• Our current political climate did not just come out of nowhere. Why are people so angry, and what factors are contributing to the rage? Are the Internet and social media to blame? Talk-radio and cable news networks? Changing demographics? Social changes that threaten to disrupt our way of life? The dizzying pace of technological change that overwhelms our ability to keep up? All of the above?
  • Part of my initial motivation for seeking spiritual direction was the internal tug-of-war over my own values brought on by the increasing divisiveness in our society. I’ve begun to suspect I’m part of an “exhausted majority” of folks who feel pressured to take sides in the Culture Wars, but at the same time, don’t fit neatly into either the left-wing progressive or the right-wing conservative camp. What are my own beliefs about the hot-button issues that consume our nation’s culture warriors? How can I avoid the continual pressure to “choose sides” and do more of my own thinking?
  • As ideological positions in our society harden, and people become increasingly “dug in,” common sense seems to have flown out the window. Is healing possible? What aspects of our thinking and behavior would need to change for this to happen? What would happen if we could all take off our political/ideological hats for just a few minutes, eliminate the name-calling, the shouting, the trolling and the flaming, and have a rational discussion about the real issues?
  • Some would say Christians are in no position to judge secular society when it comes to the Culture Wars — we are often accused of stirring the pot ourselves, and not in a good way. What is our role as Christians in fighting or mitigating society’s political battles? How do we engage people who disagree with us, while keeping in mind God’s commandment to love our neighbors as ourselves? And perhaps more importantly, how do we avoid becoming part of the problem as our society grows ever more partisan and angry? How can we be part of the solution?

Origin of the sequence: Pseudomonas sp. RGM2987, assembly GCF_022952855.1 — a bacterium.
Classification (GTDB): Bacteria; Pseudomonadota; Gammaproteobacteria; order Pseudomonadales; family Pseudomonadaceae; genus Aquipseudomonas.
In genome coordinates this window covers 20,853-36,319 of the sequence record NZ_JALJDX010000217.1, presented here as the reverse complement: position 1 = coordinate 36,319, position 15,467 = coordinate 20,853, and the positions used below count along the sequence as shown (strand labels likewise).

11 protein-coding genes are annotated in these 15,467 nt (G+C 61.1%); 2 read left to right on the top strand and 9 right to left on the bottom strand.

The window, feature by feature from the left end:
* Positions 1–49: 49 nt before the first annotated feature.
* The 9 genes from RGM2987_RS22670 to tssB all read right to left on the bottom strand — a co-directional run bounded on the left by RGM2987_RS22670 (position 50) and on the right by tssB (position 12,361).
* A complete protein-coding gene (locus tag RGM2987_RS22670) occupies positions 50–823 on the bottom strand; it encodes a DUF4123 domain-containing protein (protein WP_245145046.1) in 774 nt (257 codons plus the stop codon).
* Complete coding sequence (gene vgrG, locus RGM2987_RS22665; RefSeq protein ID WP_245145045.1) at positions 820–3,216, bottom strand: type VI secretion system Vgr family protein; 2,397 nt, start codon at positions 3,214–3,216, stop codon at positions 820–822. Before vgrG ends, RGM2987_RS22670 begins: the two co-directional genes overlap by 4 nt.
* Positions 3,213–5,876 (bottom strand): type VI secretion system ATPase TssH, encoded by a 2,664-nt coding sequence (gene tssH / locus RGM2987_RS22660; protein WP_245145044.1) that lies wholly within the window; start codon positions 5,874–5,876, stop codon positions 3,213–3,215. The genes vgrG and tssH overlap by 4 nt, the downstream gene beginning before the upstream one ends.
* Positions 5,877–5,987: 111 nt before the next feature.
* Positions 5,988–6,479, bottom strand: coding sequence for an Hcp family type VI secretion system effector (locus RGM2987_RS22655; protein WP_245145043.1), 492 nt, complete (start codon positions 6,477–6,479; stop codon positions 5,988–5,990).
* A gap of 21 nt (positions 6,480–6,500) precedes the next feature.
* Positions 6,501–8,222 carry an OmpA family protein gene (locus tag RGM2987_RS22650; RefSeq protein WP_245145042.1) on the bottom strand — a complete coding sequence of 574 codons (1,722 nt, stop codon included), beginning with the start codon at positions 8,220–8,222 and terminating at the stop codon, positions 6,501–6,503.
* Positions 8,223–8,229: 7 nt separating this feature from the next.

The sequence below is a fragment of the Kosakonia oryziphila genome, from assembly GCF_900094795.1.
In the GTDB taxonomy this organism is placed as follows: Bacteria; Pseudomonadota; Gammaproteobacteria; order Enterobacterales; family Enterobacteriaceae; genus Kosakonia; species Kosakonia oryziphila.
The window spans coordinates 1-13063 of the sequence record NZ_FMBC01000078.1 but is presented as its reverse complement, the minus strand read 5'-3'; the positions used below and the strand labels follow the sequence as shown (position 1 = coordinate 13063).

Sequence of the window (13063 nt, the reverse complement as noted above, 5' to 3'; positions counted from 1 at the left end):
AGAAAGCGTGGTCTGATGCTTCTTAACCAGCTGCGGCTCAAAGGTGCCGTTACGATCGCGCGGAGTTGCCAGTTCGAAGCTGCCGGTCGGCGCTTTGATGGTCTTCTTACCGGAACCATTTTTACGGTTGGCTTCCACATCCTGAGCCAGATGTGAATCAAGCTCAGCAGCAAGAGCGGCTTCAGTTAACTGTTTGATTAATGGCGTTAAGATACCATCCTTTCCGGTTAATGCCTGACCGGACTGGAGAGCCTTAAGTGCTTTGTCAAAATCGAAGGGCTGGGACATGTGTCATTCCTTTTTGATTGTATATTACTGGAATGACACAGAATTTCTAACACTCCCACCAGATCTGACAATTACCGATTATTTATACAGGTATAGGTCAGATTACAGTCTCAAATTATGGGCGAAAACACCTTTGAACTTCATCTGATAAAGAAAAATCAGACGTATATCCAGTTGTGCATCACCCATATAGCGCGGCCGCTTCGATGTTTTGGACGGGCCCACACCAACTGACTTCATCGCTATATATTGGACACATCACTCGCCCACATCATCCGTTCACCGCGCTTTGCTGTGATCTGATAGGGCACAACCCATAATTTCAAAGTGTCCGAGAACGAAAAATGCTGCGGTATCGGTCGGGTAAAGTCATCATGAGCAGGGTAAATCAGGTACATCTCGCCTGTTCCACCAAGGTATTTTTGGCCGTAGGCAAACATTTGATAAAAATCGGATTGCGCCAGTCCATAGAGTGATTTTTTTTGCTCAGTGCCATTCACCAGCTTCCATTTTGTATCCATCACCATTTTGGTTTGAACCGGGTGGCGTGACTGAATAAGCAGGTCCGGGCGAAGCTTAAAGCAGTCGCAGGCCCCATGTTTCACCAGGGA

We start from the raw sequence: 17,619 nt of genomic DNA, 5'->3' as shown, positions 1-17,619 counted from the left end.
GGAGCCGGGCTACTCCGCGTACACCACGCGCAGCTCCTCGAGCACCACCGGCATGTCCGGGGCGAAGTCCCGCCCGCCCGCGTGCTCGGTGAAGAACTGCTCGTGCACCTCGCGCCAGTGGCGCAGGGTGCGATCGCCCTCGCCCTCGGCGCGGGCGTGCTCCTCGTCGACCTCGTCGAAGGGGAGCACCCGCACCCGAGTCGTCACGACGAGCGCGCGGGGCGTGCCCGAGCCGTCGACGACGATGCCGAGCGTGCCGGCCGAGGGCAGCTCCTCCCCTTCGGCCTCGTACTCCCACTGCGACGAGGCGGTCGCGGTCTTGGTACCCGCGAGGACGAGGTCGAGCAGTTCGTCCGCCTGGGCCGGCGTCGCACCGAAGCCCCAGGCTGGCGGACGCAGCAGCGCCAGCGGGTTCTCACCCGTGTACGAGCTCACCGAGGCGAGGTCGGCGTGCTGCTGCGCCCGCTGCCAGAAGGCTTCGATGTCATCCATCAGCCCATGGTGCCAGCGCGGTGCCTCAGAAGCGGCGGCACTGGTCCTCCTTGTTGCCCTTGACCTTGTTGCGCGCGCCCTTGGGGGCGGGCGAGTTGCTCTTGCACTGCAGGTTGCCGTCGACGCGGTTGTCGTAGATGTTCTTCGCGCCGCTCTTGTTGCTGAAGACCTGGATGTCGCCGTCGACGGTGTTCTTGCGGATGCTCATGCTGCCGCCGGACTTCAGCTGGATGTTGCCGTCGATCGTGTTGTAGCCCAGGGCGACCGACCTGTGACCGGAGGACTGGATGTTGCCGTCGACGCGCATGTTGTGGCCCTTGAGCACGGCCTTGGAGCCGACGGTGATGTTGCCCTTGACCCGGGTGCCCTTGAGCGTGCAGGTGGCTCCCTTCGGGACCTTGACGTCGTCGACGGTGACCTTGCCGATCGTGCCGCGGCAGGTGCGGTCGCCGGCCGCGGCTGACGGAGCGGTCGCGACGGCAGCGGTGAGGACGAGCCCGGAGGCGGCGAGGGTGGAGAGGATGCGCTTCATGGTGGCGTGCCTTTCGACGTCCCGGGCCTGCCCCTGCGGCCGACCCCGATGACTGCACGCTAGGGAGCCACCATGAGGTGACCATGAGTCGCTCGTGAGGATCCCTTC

As I research these issues and explore the questions with my spiritual director in the coming months, I will post book excerpts to this blog. I’d like to invite the blogging community to comment and offer editing or research suggestions. I hope to get responses from all sides — liberals, progressives, conservatives, libertarians, independents, centrists, people who don’t like labels. 

Since 2017, I’ve been posting entries to my blog Seriously Seeking Answers. Among the helpful features Word Press offers is a running word count. My annual site statistics show I’ve written approximately 20,000 words each year since I first created the blog. After three years, that’s almost … a book. This means I’ve proven to myself that writing a book is doable. No excuses!

Recipe: Reduced-fat dips

I’ll confess: Sometimes I give in to that irresistible urge to nibble between meals. And I’ve found that having fresh cut veggies in the refrigerator – celery, carrot or zucchini sticks, cauliflower and broccoli florets or mushrooms – reduces the chance that I’ll snack on junk.